Excel VBA Error #1004 – Excel cannot access the file

This is primarily a PeopleSoft nVision post – but it also pertains to Excel developers.  For those not familiar with it, nVision is a wrapper provided by Oracle/PeopleSoft whereby the Excel application can be used by PeopleSoft processes.  What gets produced is an Excel workbook.

Excel is installed on an application server, and is called via the nVision wrapper.  A number of our nVision layouts (Excel workbooks) have VBA macro code associated with them.

A shift in providing reports to consumers was recently made within the company.  Up til recently the reports were available from shares on the application server where nVision/Excel was running.  That’s been changed – the reports now have to be made available on a separate file server share.

And to make things both simpler as well as complex, the older style UNC path would no longer be allowed; instead all paths have to be DFS pointers.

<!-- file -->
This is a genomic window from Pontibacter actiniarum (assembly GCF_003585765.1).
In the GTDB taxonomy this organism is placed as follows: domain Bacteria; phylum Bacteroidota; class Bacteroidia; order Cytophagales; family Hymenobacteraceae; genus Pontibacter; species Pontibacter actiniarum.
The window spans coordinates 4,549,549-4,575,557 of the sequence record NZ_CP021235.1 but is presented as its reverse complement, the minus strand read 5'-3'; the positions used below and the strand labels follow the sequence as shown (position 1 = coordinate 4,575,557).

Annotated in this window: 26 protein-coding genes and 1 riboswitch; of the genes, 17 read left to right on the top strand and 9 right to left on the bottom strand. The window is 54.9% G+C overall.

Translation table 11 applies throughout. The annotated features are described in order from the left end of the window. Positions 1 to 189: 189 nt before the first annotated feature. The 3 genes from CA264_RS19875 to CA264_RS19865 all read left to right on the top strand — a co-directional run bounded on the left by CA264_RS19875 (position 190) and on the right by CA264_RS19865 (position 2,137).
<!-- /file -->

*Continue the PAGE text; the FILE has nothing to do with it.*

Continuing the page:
Our users started running into random problems shortly after the change.  The common error was:

Error Source: Microsoft Office Excel.  Error #1004 – Description: Microsoft Office Excel cannot access the file ‘some file name’. There are several possible reasons:

The file name or path does not exist.

The file is being used by another program.

The workbook you are trying to save has the same name as a currently open workbook.

VBA Help Message # 1001004.

I was able to pin point what code was throwing the error, and it was in a section that does the following:

  1. Create a new workbook from a template
  2. Save the new workbook with a unique file name
  3. Copy some text from the source workbook
  4. Paste it into the new workbook
  5. Run some more vba to make the new worksheets pretty
  6. Save the new workbook and close it out